Net metering is an enabling policy designed to foster private investment in renewable energy.



Community Choice Aggregation (CCA), also known as Community Choice Energy, municipal aggregation, governmental aggregation, electricity aggregation, and community aggregation, is an alternative to the investor owned utility energy supply system in which local entities in the United States aggregate the buying power of individual customers within a defined jurisdiction in order to secure alternative energy supply contracts.[1] The CCA chooses the power generation source on behalf of the consumers.

Power Transmission

By aggregating purchasing power, they are able to create large contracts with generators, something individual buyers may be unable to do. The main goals of CCAs have been to either lower costs for consumers or to allow consumers greater control of their energy mix, mainly by offering "greener" generation portfolios than local utilities. Eight states in the United States have enacted CCA enabling law. They are: Massachusetts, Ohio, California, Illinois, New Jersey, New York, Rhode Island, and Virginia. Collectively, they serve about 5% of Americans in over 1300 municipalities as of 2014.[2]



What is a Community Power Aggregator?


Community Choice Aggregation (CCA), also known as Community Choice Energy, municipal aggregation, governmental aggregation, electricity aggregation, and community aggregation, is an alternative to the investor owned utility energy supply system in which local entities in the United States aggregate the buying power of individual customers within a defined jurisdiction in order to secure alternative energy supply contracts.

Community Choice Aggregation - Wikipedia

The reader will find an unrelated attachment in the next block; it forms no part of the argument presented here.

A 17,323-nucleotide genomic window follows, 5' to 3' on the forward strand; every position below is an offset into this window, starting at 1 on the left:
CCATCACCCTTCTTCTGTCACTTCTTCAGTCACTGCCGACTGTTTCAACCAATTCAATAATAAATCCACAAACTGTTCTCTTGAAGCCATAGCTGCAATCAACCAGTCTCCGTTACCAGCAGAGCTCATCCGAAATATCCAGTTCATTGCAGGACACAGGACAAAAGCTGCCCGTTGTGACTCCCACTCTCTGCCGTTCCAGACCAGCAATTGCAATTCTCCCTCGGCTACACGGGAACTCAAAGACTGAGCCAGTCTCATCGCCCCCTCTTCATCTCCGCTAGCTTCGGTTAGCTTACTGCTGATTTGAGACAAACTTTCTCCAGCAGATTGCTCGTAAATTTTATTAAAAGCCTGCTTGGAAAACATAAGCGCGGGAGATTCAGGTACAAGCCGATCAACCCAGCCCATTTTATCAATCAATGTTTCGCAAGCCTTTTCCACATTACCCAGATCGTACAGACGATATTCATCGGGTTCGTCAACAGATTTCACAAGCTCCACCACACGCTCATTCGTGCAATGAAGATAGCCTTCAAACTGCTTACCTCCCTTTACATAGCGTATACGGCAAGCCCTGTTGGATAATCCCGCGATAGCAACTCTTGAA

Stinson Brook in Winter

Microgrids:  This webinar was part of the Clean Coalition's 2019 series on the Clean Coalition's North Bay Community Resilience Initiative (NBCRI), a groundbreaking initiative to provide local governments, developers, and residents in disaster-affected areas with the information and tools they need to rebuild their communities with resilience. John Griffiths of CONTECH-CA presented.



Flying into a Gathering Storm

The Community Power Coalition of New Hampshire

On Friday October 1, 2021, thirteen municipalities and one county joined together to incorporate Community Power Coalition of New Hampshire. The nonprofit Joint Powers Agency was created to assist cities and towns in launching Community Power programs.


Cloud Abstract


NH Saves Website

NHSaves has all kinds of tips, rebates and incentives to help homeowners to reduce their energy bill and be more environmentally friendly.



What’s a Negawatt?


(From Technopedia) A “negawatt,” which literally means a negative or an inverse megawatt, is a hypothetical unit of power for measuring the amount of energy saved (in megawatts) because of efficient power consumption.


The term was a typo of "megawatt" and was popularized in 1989 by environmentalist Amory Lovins, who is also the chairman and the chief scientist of the Rocky Mountain Institute (Snowmass, CO, USA), after seeing the typo in a Colorado Public Utilities Commission report.